Wednesday, October 10, 2007

Warm and Cold

I read this from a friend's blog and it made me smile. I felt that it needed to be shared, so here we go.

last Monday i was going down the long flight of stairs from the train station, right smack into the heart of the busy, congested highway that is EDSA. at the bottom of the stairs i noticed this one street vendor and one taho vendor having a hurried conversation. it went something like this:

Street Vendor:
[extending a plastic containing packed lunch to the other] kunin mo na o.. (you
can get this..)

Taho Vendor: hindi na, ayos lang.. (no, it's fine..)

Street Vendor: eto naman, sige na! (come on, take it!)

Taho Vendor: [fishes out a couple of coins from his pocket and shoves it into the hand of the other guy]

Street Vendor: sus, wag na! sayo na yan. (no need. just take it, it's yours.)

at that point they were already out of my sight. i dunno if the taho vendor paid for the food that was being given to him or not. but i found myself smiling after that. i'm not aware of the set of circumstances before that scene but it's very nice to know that amidst the poverty in our country some people still care enough to share what little blessings they have. it's strange, though, that i found this display of charity among people both from the lower classes of society while those who are much more blessed choose to turn a blind eye to the plights of the less fortunate.but thanks to those two guys, i think there's still hope for us after all.

Before reading this blog entry from Donna, I heard over the news that a tricycle driver returned an envelope containing P80,000 plus a check to a lady working in a music store. Ate Letty commented on that news segment

Ate Letty: Sana maraming taong ganyan. (I wish there were a lot of people like that)

Me: Marami naman eh. Marami nga lang rin na hinde. (There are a lot of people like that. But there are also a lot of people who aren't.)

Yeah, I know, that's not the nicest thing I could have said, but I was just stating the fact.

Much earlier in the day, Ivan and I were talking over pizza. I was complaining about how expensive the simple act of producing the bound copies of our theses was. He brought up that I had yet to collect (blank) amount of cash from this guy who I couldn't even find. "Yun pa lang, sobra-sobra na para sa thesis mo" (Just that [money] is more than enough for you thesis). I told Ivan that I had long let the money go and he was telling me that I shouldn't trust people so easily (to his credit, he did say that it wasn't really "good advice", but was more practical).

The truth is, I think most people aren't cold beacuse they're heartless; most people are cold because they feel as if there is a need to be. I have the luxury to be warm and giving because I have the extra cash or time or whatever that enables me to be so. For a lot of people that I know, Ivan included, they lived to learn that every centavo they have must be put to good use and accounted for to benefit the family. When that tricycle driver comes to a rough patch, someone might tell him, "Eh ikaw naman kasi, bakit sinauli mo pa yung pera. Ngayong kailangan mo, sino'ng tutulong sayo?" (Why did you return the money? Now that you need it, who will help you?).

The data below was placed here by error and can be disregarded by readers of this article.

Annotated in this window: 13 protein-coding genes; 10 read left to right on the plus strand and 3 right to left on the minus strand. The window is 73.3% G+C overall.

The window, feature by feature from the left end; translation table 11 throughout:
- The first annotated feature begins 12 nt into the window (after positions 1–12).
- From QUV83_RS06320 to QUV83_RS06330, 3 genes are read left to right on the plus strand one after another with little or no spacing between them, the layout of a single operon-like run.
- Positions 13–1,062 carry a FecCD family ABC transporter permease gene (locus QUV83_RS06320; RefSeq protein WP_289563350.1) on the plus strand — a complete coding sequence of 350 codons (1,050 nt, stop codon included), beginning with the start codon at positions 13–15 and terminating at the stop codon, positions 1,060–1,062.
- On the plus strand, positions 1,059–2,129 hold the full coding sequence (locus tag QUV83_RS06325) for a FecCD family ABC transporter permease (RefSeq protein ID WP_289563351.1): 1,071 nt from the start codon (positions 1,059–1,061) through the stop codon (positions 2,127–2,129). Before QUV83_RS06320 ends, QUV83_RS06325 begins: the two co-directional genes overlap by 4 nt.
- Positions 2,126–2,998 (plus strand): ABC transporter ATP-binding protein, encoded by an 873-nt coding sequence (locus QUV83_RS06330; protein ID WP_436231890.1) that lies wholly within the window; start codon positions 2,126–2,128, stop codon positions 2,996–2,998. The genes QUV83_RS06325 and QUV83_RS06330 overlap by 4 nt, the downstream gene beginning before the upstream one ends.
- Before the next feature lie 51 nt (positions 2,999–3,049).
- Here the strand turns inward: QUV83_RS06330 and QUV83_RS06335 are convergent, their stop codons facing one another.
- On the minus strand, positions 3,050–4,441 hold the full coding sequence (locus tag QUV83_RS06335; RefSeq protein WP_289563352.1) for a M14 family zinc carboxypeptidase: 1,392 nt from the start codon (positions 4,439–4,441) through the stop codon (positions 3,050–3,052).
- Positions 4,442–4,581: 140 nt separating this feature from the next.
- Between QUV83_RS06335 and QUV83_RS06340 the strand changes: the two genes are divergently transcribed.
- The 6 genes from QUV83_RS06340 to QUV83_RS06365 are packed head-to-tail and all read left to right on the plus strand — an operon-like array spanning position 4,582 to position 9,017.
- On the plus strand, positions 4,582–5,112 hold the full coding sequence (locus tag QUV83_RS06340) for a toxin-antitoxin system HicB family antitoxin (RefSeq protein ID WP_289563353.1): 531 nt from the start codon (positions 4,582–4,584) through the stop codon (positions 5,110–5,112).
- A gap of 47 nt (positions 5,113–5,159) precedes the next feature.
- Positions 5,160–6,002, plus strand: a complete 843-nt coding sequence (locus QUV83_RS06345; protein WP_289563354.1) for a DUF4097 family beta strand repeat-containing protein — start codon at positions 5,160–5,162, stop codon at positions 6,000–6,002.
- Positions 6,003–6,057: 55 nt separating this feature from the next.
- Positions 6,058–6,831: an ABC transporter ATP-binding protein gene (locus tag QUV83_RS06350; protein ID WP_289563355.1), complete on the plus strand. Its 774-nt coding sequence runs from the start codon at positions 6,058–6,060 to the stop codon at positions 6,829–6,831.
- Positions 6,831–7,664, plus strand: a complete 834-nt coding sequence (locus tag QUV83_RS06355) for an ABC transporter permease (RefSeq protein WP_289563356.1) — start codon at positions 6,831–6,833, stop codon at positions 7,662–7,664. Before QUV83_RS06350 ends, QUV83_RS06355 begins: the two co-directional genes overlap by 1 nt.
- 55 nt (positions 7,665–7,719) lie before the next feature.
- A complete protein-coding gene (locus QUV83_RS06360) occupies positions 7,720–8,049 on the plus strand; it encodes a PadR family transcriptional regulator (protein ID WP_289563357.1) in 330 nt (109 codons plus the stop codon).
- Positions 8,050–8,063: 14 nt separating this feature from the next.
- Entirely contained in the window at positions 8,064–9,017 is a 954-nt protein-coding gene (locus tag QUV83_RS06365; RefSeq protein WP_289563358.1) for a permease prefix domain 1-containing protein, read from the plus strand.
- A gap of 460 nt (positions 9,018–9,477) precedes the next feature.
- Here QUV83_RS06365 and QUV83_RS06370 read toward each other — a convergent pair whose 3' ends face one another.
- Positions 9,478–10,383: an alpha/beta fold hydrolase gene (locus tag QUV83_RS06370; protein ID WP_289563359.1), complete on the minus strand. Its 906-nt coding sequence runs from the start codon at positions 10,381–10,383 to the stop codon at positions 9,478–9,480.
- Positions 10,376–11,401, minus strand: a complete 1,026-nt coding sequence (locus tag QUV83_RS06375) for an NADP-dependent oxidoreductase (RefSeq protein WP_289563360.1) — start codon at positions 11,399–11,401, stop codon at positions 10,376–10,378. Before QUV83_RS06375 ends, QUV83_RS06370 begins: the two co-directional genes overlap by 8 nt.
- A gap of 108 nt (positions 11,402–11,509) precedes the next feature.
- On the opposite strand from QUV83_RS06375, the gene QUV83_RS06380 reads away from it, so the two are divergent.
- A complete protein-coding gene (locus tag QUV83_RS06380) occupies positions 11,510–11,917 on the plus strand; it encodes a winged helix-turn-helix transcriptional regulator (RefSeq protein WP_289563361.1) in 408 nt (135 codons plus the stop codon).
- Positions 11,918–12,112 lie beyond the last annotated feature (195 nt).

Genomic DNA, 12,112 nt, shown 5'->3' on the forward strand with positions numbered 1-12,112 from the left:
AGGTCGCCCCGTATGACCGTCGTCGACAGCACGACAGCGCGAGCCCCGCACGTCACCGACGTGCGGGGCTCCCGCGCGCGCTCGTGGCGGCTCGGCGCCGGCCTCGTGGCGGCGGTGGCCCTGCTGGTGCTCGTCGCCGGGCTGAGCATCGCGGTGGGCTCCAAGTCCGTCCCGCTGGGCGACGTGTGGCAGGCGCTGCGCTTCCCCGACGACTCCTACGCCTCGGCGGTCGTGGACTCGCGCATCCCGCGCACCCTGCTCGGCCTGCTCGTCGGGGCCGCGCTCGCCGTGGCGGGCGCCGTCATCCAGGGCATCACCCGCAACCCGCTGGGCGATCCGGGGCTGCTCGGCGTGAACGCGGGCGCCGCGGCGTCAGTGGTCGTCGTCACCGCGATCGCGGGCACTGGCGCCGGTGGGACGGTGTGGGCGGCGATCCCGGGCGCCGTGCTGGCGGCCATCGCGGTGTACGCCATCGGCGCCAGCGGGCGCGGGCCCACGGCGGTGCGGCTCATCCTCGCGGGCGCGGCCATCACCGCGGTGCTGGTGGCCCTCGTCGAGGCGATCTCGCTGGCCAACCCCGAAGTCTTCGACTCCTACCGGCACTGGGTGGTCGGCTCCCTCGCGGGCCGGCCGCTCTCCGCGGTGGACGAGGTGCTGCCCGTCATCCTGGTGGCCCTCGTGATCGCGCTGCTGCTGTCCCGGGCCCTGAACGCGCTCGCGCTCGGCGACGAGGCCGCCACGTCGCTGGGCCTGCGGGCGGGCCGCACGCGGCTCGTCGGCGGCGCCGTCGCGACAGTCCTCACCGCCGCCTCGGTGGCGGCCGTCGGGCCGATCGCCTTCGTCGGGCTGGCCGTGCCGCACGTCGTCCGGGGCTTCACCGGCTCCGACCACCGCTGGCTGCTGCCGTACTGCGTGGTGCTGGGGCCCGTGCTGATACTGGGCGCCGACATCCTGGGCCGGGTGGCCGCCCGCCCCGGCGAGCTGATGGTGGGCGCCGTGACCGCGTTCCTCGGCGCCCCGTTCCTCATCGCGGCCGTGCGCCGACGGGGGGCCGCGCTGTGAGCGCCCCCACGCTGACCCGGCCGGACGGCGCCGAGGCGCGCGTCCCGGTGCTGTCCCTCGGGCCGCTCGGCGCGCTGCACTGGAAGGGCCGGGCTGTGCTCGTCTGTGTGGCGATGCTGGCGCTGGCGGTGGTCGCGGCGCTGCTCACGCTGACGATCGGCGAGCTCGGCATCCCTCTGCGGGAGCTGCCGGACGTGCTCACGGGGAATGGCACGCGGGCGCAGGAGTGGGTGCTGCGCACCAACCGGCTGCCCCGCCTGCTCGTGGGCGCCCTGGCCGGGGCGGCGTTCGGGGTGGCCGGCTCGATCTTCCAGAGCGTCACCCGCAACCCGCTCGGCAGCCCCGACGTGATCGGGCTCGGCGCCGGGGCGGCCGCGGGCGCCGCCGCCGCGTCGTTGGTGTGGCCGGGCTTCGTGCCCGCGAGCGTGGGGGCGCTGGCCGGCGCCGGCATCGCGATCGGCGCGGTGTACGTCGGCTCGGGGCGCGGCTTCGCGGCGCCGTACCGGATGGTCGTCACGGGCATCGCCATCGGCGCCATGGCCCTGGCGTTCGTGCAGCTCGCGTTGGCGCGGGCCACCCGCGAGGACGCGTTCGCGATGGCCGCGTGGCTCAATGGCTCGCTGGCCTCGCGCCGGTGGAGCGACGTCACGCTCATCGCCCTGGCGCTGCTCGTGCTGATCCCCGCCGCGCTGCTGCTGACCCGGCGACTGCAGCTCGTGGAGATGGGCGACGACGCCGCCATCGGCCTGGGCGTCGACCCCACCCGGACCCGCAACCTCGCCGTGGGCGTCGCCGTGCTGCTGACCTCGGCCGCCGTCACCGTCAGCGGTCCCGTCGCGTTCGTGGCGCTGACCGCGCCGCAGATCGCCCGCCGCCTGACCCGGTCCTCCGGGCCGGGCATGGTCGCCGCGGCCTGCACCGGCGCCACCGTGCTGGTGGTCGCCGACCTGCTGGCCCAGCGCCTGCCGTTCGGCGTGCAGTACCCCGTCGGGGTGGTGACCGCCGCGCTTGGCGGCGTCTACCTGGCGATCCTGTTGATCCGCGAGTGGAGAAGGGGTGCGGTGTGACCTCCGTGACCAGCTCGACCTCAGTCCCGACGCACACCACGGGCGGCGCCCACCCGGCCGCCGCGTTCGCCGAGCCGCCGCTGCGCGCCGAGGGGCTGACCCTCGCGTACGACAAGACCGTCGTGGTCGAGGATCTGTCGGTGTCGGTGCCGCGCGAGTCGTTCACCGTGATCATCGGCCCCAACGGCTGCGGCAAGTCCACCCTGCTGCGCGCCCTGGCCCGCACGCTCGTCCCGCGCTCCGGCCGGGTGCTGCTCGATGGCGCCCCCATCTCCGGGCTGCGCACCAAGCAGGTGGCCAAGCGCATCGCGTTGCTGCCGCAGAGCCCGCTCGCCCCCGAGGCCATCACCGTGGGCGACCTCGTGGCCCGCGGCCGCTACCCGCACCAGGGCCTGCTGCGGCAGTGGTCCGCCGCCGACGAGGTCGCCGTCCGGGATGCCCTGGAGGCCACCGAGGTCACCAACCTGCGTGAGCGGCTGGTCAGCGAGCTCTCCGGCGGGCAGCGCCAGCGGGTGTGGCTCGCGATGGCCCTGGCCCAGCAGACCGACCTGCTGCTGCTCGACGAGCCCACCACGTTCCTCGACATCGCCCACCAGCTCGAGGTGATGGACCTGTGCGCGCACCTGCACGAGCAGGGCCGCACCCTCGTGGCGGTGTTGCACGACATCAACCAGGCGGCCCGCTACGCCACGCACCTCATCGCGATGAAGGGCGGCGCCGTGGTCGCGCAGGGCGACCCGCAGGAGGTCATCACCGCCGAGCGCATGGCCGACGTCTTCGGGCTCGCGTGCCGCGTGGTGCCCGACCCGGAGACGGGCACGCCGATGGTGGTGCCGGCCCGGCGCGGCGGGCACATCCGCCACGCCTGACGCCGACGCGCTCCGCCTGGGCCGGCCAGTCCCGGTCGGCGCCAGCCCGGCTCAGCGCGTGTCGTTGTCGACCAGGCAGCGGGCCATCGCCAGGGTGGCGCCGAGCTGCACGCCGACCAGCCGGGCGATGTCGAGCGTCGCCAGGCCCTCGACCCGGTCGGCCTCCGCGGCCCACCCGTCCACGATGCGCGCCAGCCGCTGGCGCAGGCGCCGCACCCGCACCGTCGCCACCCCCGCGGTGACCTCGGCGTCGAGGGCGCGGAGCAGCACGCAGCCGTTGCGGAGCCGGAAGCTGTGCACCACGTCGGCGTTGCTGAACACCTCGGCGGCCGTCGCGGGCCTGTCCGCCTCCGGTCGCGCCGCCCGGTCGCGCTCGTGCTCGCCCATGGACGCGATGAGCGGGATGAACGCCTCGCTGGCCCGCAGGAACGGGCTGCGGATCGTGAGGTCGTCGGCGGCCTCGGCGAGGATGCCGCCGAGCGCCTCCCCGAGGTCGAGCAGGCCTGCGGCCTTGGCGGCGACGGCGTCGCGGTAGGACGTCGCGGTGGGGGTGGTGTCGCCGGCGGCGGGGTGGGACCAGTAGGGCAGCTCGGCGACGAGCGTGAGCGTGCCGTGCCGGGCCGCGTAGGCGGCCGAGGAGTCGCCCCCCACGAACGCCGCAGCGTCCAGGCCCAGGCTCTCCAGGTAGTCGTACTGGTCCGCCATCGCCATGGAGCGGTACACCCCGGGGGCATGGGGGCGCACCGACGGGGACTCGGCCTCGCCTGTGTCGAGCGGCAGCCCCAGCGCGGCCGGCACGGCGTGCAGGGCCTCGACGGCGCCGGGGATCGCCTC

So what should we have done?

1 comment:

Vince Ragay said...

You reminded me of what happened the other day. On my way to Pisay, I requested this taxi driver to drop me by the Post Office and to wait for me while I got a parcel. Along the way, we talked about honest drivers and I asked him, rhetorically and quite uncannily, "What will you do if someone left P100,000 in your cab?"

He seemed like a humble guy who carried on a great conversation that I became gradually animated by his street-smart responses. And although he didn't answer the question right away, he eventually told me that it did happen to him just the past week.

Apparently, this balikbayan Pinoy left a bag that contained exactly P100,000 plus a laptop and some new shoes and new pants. He actually didn't know the contents until he returned the bag (which remained locked and unopened for two day in his house) when the passenger traced his plate number through the taxi operator. Although he knew the area where he had taken the guy, it was in a place in Makati where he drove through a labyrinth of many dark, narrow streets that he even got lost on his way out.

The thought of opening the bag (aided by the prodding of envious friends) had tempted him and he said it would have been so easy to deny that he ever had the bag for another passenger could have taken it without his knowledge. (In fact, it was a passenger who had told him of the bag.) But he said that he could not live with his conscience if he had taken the money.

Well, he got the burning issue off his chest when he returned the bag. And when the not-so-grateful owner offered $5 (yes, 5 measly dollars) as reward money, he told his boss, "You can have it." He admitted that P5,000 would have been commensurate to his efforts of keeping the bag and returning it. I agreed.

Was he honest? Yes. Twice over: in giving the bag back and in admitting his own weaknesses. And he was totally right to be mad at the unsmiling owner whose gratitude did not match his good fortune in life and his retrieval of part of it. Not that he was obligated to give the driver a centavo. But the question is: What should the bag owner have done? Why, the lady who finally found her golden ring after sweeping the entire house threw up a party for the whole neighborhood! And she was the one who found it. Gratitude is a virtue; but to celebrate life is a gift of joy and wisdom.